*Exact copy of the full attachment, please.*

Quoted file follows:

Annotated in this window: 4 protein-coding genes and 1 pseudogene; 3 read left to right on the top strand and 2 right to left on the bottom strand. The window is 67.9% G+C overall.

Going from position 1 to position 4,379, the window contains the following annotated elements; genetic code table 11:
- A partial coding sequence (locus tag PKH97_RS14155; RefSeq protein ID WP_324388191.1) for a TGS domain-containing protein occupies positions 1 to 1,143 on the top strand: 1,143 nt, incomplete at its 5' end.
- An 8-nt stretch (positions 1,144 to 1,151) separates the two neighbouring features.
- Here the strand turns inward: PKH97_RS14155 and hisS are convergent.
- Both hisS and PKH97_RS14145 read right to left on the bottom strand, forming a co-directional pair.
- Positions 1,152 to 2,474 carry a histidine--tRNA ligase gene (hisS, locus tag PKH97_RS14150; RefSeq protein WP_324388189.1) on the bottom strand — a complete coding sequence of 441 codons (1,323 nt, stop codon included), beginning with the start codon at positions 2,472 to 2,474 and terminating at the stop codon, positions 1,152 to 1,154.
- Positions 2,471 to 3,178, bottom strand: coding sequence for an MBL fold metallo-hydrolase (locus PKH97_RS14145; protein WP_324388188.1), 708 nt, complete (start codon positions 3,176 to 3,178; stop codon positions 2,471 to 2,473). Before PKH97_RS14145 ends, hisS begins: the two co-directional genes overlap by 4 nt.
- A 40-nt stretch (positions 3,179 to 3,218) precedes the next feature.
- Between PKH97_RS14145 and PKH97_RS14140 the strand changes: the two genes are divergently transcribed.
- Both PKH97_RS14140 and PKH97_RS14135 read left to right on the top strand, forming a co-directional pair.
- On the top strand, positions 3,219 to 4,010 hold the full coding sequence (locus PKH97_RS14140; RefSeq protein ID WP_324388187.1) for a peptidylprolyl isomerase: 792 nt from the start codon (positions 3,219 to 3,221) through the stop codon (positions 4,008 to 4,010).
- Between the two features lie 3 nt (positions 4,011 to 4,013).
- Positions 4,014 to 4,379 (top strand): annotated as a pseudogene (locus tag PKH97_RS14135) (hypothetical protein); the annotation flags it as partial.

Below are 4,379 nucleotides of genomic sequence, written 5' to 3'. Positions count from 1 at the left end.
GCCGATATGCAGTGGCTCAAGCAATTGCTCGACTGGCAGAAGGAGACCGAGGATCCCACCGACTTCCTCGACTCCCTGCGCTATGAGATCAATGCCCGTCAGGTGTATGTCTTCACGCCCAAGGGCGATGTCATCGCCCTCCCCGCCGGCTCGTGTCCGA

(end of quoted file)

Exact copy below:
Annotated in this window: 4 protein-coding genes and 1 pseudogene; 3 read left to right on the top strand and 2 right to left on the bottom strand. The window is 67.9% G+C overall.

Going from position 1 to position 4,379, the window contains the following annotated elements; genetic code table 11:
- A partial coding sequence (locus tag PKH97_RS14155; RefSeq protein ID WP_324388191.1) for a TGS domain-containing protein occupies positions 1 to 1,143 on the top strand: 1,143 nt, incomplete at its 5' end.
- An 8-nt stretch (positions 1,144 to 1,151) separates the two neighbouring features.
- Here the strand turns inward: PKH97_RS14155 and hisS are convergent.
- Both hisS and PKH97_RS14145 read right to left on the bottom strand, forming a co-directional pair.
- Positions 1,152 to 2,474 carry a histidine--tRNA ligase gene (hisS, locus tag PKH97_RS14150; RefSeq protein WP_324388189.1) on the bottom strand — a complete coding sequence of 441 codons (1,323 nt, stop codon included), beginning with the start codon at positions 2,472 to 2,474 and terminating at the stop codon, positions 1,152 to 1,154.
- Positions 2,471 to 3,178, bottom strand: coding sequence for an MBL fold metallo-hydrolase (locus PKH97_RS14145; protein WP_324388188.1), 708 nt, complete (start codon positions 3,176 to 3,178; stop codon positions 2,471 to 2,473). Before PKH97_RS14145 ends, hisS begins: the two co-directional genes overlap by 4 nt.
- A 40-nt stretch (positions 3,179 to 3,218) precedes the next feature.
- Between PKH97_RS14145 and PKH97_RS14140 the strand changes: the two genes are divergently transcribed.
- Both PKH97_RS14140 and PKH97_RS14135 read left to right on the top strand, forming a co-directional pair.
- On the top strand, positions 3,219 to 4,010 hold the full coding sequence (locus PKH97_RS14140; RefSeq protein ID WP_324388187.1) for a peptidylprolyl isomerase: 792 nt from the start codon (positions 3,219 to 3,221) through the stop codon (positions 4,008 to 4,010).
- Between the two features lie 3 nt (positions 4,011 to 4,013).
- Positions 4,014 to 4,379 (top strand): annotated as a pseudogene (locus tag PKH97_RS14135) (hypothetical protein); the annotation flags it as partial.

Below are 4,379 nucleotides of genomic sequence, written 5' to 3'. Positions count from 1 at the left end.
GCCGATATGCAGTGGCTCAAGCAATTGCTCGACTGGCAGAAGGAGACCGAGGATCCCACCGACTTCCTCGACTCCCTGCGCTATGAGATCAATGCCCGTCAGGTGTATGTCTTCACGCCCAAGGGCGATGTCATCGCCCTCCCCGCCGGCTCGTGTCCGA